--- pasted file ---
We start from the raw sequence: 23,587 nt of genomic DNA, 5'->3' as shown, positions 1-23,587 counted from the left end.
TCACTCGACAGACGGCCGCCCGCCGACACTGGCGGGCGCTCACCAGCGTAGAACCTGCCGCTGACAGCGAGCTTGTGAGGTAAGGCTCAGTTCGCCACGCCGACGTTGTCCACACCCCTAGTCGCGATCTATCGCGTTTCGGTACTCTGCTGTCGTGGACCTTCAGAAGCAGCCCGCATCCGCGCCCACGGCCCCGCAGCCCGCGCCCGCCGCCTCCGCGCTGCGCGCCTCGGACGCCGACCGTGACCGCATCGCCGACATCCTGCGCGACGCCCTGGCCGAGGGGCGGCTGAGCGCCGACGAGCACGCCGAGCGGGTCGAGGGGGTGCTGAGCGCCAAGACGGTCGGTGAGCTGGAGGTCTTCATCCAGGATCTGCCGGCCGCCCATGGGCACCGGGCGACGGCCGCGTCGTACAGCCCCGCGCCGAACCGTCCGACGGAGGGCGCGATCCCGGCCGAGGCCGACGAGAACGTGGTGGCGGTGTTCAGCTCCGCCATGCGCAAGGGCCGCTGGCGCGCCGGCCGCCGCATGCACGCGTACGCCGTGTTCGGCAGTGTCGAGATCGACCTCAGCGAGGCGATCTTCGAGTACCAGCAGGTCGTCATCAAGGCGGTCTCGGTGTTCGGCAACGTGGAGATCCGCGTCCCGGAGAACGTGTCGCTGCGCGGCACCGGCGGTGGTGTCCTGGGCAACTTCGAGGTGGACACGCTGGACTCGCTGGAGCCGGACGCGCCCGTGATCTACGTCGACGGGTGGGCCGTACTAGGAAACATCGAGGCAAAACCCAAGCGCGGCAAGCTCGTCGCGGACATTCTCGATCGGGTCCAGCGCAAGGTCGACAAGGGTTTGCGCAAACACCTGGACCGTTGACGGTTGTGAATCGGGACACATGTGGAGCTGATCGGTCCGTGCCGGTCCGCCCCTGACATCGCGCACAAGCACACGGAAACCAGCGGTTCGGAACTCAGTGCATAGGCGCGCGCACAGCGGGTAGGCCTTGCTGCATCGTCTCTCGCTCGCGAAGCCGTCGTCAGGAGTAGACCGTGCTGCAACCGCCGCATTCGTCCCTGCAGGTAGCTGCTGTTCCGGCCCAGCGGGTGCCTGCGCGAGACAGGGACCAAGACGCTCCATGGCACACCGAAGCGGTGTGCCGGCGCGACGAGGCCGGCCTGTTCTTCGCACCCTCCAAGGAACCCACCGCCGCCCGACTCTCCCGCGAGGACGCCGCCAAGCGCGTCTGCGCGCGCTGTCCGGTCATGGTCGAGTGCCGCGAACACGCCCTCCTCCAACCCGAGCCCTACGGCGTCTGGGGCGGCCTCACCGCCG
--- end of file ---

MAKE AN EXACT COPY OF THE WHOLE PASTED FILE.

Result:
We start from the raw sequence: 23,587 nt of genomic DNA, 5'->3' as shown, positions 1-23,587 counted from the left end.
TCACTCGACAGACGGCCGCCCGCCGACACTGGCGGGCGCTCACCAGCGTAGAACCTGCCGCTGACAGCGAGCTTGTGAGGTAAGGCTCAGTTCGCCACGCCGACGTTGTCCACACCCCTAGTCGCGATCTATCGCGTTTCGGTACTCTGCTGTCGTGGACCTTCAGAAGCAGCCCGCATCCGCGCCCACGGCCCCGCAGCCCGCGCCCGCCGCCTCCGCGCTGCGCGCCTCGGACGCCGACCGTGACCGCATCGCCGACATCCTGCGCGACGCCCTGGCCGAGGGGCGGCTGAGCGCCGACGAGCACGCCGAGCGGGTCGAGGGGGTGCTGAGCGCCAAGACGGTCGGTGAGCTGGAGGTCTTCATCCAGGATCTGCCGGCCGCCCATGGGCACCGGGCGACGGCCGCGTCGTACAGCCCCGCGCCGAACCGTCCGACGGAGGGCGCGATCCCGGCCGAGGCCGACGAGAACGTGGTGGCGGTGTTCAGCTCCGCCATGCGCAAGGGCCGCTGGCGCGCCGGCCGCCGCATGCACGCGTACGCCGTGTTCGGCAGTGTCGAGATCGACCTCAGCGAGGCGATCTTCGAGTACCAGCAGGTCGTCATCAAGGCGGTCTCGGTGTTCGGCAACGTGGAGATCCGCGTCCCGGAGAACGTGTCGCTGCGCGGCACCGGCGGTGGTGTCCTGGGCAACTTCGAGGTGGACACGCTGGACTCGCTGGAGCCGGACGCGCCCGTGATCTACGTCGACGGGTGGGCCGTACTAGGAAACATCGAGGCAAAACCCAAGCGCGGCAAGCTCGTCGCGGACATTCTCGATCGGGTCCAGCGCAAGGTCGACAAGGGTTTGCGCAAACACCTGGACCGTTGACGGTTGTGAATCGGGACACATGTGGAGCTGATCGGTCCGTGCCGGTCCGCCCCTGACATCGCGCACAAGCACACGGAAACCAGCGGTTCGGAACTCAGTGCATAGGCGCGCGCACAGCGGGTAGGCCTTGCTGCATCGTCTCTCGCTCGCGAAGCCGTCGTCAGGAGTAGACCGTGCTGCAACCGCCGCATTCGTCCCTGCAGGTAGCTGCTGTTCCGGCCCAGCGGGTGCCTGCGCGAGACAGGGACCAAGACGCTCCATGGCACACCGAAGCGGTGTGCCGGCGCGACGAGGCCGGCCTGTTCTTCGCACCCTCCAAGGAACCCACCGCCGCCCGACTCTCCCGCGAGGACGCCGCCAAGCGCGTCTGCGCGCGCTGTCCGGTCATGGTCGAGTGCCGCGAACACGCCCTCCTCCAACCCGAGCCCTACGGCGTCTGGGGCGGCCTCACCGCCG